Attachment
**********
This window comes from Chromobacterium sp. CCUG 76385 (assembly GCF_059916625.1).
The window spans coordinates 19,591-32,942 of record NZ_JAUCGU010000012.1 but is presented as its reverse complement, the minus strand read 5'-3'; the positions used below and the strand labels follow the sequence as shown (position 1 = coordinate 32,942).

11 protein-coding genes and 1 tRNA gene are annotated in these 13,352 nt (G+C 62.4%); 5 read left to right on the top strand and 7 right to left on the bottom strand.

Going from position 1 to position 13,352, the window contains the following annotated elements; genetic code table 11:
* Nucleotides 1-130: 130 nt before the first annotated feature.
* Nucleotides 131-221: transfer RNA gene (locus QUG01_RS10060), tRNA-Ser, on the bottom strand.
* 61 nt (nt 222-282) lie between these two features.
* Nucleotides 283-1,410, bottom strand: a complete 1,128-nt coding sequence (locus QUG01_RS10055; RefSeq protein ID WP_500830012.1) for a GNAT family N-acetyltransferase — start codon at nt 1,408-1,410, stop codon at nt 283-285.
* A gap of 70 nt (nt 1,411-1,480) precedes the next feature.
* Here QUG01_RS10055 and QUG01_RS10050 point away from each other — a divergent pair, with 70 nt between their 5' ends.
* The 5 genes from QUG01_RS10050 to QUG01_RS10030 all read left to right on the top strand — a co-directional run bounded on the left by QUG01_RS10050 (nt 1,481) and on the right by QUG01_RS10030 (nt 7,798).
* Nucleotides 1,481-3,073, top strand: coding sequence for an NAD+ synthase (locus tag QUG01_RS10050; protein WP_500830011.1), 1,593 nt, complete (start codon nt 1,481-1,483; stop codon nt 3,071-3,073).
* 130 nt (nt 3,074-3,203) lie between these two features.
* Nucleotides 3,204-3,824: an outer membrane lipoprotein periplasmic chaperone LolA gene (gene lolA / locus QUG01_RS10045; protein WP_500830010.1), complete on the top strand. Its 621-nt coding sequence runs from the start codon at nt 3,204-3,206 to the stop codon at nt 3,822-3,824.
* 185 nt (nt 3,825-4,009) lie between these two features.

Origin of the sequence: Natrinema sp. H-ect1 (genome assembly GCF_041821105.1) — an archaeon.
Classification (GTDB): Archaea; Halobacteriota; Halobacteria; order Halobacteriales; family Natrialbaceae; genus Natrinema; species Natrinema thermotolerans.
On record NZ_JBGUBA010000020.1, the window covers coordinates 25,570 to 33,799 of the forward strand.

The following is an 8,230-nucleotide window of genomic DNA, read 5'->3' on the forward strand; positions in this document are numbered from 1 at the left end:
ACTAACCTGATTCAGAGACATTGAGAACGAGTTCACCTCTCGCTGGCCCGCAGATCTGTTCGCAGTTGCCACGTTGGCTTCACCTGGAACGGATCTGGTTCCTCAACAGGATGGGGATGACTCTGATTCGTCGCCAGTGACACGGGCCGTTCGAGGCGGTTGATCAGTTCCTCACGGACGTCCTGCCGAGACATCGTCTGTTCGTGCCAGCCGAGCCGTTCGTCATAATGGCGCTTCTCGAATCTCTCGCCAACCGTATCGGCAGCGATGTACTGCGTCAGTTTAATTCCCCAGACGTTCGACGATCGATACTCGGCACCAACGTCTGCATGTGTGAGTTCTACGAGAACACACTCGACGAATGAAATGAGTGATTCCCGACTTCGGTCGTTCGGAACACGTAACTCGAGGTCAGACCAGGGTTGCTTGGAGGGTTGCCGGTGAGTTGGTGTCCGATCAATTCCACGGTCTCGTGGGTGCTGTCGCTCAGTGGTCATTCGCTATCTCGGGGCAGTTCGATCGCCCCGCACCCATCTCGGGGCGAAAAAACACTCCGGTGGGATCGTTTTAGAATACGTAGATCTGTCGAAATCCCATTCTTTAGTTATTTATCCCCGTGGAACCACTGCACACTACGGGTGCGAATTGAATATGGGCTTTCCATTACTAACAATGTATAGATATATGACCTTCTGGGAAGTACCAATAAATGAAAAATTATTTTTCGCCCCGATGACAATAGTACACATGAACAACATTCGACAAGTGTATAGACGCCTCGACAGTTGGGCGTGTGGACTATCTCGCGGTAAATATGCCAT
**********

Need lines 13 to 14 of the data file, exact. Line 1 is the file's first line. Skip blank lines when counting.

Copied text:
* 130 nt (nt 3,074-3,203) lie between these two features.
* Nucleotides 3,204-3,824: an outer membrane lipoprotein periplasmic chaperone LolA gene (gene lolA / locus QUG01_RS10045; protein WP_500830010.1), complete on the top strand. Its 621-nt coding sequence runs from the start codon at nt 3,204-3,206 to the stop codon at nt 3,822-3,824.